Young Adult fantasy novel Children of Blood and Bone has become one of the most talked about books this year and for many fantastic reasons. 

Not only is it a beautifully written story that features a resourceful protagonist on a quest to get back the magic that was stolen from her people, but it’s also an allegory and modern day fable that speaks to the everyday experiences of black people. 

Not only in the U.S, but it’s also a story that will resonate with black communities everywhere. In short, it’s undoubtedly worth all the accolades it’s been receiving and is already in my top five reads of this year.

Children of Blood and Bone relates the story of Zélie, a young girl part of one of several clans living in the fictional town of Orisha who’ve all lost their magic through genocide committed under the ruthless and brutal regime of King Saran, a tyrannical ruler hell bent on eradicating anyone with even the remotest indication of magical power or interest.

call me Zélie

A post shared by Tomi Adeyemi (@tadeyemibooks) on

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In a world now devoid of magic, Zélie can still remember a time when maji clans used to harness impressive displays of magic.

Clans included every type of maji from burners (wielders of fire magic) and tiders (water magic) to connectors (mind magic) and reapers (those with power over life and death), to mention but a few. 

Each of the types of magic harnessed is connected to an African god or goddess who bestows the gift of magic on the different clans. But the gods have been silenced since magic was eradicated.

When a chance encounter with Amari, princess of the royal throne (and daughter of the brutal King Saran), leaves her experiencing signs that magic has the power to return, Zélie must use the one opportunity that she has to strike against a monarchy set on destroying her magic and the rest of her people.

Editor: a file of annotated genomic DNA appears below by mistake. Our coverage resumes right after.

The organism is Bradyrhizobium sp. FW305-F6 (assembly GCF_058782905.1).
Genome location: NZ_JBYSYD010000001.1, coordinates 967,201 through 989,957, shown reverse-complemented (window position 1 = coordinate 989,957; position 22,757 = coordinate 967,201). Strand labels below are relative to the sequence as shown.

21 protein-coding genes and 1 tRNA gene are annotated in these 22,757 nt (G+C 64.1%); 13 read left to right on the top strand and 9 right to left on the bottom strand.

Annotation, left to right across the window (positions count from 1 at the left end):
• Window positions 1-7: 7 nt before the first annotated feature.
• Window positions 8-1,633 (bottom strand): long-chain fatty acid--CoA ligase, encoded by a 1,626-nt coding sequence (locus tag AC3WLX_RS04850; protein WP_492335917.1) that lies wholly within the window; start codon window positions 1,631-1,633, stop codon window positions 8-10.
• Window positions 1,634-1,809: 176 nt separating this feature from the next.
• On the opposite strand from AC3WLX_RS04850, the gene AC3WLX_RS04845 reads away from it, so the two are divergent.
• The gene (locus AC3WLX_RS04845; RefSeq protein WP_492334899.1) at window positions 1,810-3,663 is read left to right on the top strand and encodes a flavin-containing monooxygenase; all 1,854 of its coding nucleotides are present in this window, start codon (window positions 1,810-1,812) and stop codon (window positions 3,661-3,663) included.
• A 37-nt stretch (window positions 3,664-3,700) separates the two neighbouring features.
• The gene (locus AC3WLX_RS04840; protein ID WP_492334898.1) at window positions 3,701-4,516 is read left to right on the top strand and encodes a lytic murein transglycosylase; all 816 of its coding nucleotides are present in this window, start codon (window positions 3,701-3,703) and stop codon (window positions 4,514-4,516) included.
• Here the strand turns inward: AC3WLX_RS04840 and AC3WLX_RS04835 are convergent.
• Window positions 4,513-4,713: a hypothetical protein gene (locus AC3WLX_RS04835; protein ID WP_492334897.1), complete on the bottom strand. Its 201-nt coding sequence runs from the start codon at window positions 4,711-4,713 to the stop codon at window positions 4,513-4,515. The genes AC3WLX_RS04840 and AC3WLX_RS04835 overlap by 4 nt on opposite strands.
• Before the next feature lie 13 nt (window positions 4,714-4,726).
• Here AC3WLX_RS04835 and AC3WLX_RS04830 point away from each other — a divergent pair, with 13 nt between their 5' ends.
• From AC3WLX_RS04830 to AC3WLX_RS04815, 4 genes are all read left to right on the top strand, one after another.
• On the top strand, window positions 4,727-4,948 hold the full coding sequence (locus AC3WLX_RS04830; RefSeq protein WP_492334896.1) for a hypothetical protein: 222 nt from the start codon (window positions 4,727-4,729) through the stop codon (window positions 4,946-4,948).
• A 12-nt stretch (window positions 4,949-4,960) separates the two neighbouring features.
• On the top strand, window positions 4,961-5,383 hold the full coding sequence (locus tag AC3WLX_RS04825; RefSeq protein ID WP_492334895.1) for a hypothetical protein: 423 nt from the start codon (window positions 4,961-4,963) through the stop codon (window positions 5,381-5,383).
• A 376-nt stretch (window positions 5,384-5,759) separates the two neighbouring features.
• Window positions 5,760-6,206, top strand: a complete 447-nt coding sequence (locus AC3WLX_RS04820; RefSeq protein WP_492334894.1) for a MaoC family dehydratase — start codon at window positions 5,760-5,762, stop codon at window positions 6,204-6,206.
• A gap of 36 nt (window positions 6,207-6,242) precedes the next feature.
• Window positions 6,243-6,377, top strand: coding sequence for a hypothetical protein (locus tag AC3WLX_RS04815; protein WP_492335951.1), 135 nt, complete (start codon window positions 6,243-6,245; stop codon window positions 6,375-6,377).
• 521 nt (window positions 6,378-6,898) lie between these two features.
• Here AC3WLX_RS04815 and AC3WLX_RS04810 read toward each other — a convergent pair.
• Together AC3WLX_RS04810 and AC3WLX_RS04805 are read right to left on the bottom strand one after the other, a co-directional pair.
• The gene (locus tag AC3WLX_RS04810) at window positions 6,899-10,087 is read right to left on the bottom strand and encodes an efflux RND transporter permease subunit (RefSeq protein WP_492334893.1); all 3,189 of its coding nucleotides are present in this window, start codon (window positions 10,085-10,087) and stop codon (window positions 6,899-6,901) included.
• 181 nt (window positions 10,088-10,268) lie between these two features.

It's a stunning debut novel.

From the incredible and multifaceted world that goes beyond showcasing Africa (both fictionalised elements and real) as simply a continent with a history rooted in pain, to delving into issues that delve into looking at beauty standards, colourism and women empowerment, Children of Blood and Bone is as much a love letter to black girls who aren’t used to seeing themselves being represented and a beautifully written story using fantasy as a storytelling lens.

I recently had the privilege and opportunity to chat to Tomi while she was in the UK promoting her book. She spoke to me a little about what inspired the idea behind the book as well as why it was so important for her to tell a story that breaks the mould of the single narrative that often plagues stories set in or are about Africa.

On finding the inspiration for the story:

“The idea behind the story actually came to me when I was in a gift shop in Brazil. I recently posted a picture on Instagram about the images of the Orisha (African gods and goddesses) that I first saw in that shop three years ago. 

I was really amazed by these images because I never imagined that we could actually have that. And because I've never seen that before I never ever thought that there could actually be a black god or goddess before. So those colourful images really blew the world of Children and Blood and Bone wide open for me.”